One of the more ridiculous claims this case has brought out was demonstrated in a comment I saw on an article about Hobby Lobby. It suggested that it's really poor men who don't have equality. I would take this claim seriously if it had anything whatsoever to do with actual health (not merely convenience), or if it were legitimate in any way. I might even consider taking it seriously if the comment on the article I read related to the actual article. Since none of these were the case, all the claim did was make me wonder why the world is so very fucked up. Lately I have a low tolerance for bullshit, so I have cut out a lot of noise in my life by removing myself from situations in which others act like assholes. People can consider themselves so important that the bigger picture is lost.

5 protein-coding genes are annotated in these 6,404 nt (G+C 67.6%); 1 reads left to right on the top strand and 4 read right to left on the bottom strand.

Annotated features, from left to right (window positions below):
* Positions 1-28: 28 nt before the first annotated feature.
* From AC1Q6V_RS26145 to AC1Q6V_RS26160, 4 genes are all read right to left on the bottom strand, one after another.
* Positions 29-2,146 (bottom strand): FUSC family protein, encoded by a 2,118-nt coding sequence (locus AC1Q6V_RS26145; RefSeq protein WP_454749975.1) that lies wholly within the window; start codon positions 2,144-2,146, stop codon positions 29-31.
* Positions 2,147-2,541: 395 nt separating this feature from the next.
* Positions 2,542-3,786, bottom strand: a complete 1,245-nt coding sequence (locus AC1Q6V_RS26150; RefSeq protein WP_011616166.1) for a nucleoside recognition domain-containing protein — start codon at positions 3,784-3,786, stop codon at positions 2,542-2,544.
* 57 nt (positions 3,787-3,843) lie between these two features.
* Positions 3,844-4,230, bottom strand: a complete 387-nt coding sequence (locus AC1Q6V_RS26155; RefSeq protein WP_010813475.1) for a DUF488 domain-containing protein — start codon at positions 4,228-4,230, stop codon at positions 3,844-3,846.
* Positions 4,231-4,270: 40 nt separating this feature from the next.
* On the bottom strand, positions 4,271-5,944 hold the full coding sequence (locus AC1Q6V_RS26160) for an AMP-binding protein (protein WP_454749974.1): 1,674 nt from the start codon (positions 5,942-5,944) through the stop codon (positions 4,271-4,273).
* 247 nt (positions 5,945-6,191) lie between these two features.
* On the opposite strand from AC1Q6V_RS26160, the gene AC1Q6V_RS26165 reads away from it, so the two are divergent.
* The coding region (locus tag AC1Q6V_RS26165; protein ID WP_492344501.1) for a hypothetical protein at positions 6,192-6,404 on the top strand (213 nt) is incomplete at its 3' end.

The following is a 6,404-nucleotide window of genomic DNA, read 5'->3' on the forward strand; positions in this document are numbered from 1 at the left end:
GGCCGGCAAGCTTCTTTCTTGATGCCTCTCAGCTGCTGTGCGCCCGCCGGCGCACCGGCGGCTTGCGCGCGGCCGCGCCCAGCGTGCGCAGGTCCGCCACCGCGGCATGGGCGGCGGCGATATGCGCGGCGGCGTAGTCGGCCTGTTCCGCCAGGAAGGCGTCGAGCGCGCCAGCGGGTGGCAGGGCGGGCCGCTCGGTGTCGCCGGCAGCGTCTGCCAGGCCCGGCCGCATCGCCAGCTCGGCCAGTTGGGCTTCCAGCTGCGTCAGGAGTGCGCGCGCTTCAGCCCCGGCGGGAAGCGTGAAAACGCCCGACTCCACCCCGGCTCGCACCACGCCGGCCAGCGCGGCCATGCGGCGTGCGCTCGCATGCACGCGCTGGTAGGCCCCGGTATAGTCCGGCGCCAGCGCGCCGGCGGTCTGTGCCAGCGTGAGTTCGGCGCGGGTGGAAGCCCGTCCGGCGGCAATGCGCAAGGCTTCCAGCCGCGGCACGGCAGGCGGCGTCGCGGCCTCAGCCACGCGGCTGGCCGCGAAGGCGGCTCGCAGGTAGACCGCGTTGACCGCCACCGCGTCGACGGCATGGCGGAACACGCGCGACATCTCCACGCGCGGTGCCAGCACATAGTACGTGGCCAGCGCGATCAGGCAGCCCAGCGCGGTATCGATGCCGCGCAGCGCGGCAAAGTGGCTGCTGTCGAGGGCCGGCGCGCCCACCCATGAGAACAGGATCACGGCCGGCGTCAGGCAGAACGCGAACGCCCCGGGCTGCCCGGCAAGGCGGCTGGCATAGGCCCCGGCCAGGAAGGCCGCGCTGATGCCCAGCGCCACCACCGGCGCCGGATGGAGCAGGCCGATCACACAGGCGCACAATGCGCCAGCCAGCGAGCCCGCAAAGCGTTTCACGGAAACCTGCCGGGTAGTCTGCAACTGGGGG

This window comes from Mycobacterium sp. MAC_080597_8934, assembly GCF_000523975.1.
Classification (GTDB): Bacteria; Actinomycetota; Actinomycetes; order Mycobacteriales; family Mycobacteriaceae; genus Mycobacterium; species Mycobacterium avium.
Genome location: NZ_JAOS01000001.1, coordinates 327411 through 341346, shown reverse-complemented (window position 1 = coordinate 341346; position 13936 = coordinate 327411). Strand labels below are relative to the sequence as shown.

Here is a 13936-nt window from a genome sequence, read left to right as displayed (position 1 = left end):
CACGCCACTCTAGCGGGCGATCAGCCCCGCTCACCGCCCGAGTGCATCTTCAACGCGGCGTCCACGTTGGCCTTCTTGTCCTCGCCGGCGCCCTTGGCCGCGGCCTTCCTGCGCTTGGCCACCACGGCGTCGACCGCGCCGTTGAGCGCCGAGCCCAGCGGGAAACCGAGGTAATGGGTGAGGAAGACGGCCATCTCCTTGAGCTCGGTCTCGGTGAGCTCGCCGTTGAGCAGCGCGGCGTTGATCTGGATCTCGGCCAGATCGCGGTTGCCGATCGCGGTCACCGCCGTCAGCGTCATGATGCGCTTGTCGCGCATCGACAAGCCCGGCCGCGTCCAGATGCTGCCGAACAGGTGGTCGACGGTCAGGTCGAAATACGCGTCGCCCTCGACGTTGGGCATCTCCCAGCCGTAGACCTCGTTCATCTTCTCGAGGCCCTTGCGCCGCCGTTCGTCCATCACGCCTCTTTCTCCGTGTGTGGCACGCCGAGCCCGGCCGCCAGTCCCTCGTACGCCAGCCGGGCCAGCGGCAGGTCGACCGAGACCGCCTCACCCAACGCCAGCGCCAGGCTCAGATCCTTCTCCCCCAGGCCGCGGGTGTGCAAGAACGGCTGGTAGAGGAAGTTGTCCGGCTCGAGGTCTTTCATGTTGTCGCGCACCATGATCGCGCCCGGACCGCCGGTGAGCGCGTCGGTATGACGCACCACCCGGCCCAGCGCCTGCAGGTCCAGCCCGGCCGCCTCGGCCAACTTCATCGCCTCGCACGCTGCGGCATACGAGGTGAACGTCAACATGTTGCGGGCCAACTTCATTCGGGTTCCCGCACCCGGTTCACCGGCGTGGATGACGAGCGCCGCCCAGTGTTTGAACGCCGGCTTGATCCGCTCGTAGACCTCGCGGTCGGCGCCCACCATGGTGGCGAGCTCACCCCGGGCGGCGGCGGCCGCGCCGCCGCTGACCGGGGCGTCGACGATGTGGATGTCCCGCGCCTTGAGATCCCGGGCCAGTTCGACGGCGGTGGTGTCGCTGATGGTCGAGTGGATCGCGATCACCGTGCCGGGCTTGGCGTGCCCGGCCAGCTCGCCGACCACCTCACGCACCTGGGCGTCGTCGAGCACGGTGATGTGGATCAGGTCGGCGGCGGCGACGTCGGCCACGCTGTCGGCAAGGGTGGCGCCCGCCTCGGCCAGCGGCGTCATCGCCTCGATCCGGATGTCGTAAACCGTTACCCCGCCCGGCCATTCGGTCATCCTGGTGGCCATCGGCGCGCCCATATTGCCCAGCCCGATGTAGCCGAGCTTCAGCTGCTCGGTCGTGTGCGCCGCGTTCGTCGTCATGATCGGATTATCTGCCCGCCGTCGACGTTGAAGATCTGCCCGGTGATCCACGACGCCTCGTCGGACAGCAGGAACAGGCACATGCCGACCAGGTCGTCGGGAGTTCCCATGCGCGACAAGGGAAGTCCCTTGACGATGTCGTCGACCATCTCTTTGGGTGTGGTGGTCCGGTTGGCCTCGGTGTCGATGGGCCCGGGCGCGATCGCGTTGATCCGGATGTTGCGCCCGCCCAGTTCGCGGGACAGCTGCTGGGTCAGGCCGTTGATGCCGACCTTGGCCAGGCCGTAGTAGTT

I will address the absurd claim here, though, because I have spent a great deal of time reading about and thinking about this case and its implications.

First, some may remember that I was recently diagnosed with endometriosis. Given this, the statements following may be biased. An IUD was the ONLY option for me. Without it, I was bleeding for months at a time, sometimes going through one pad an hour. That's a lot of blood loss. I simply did not respond to other forms of contraception, and the side effects were too extreme for my body.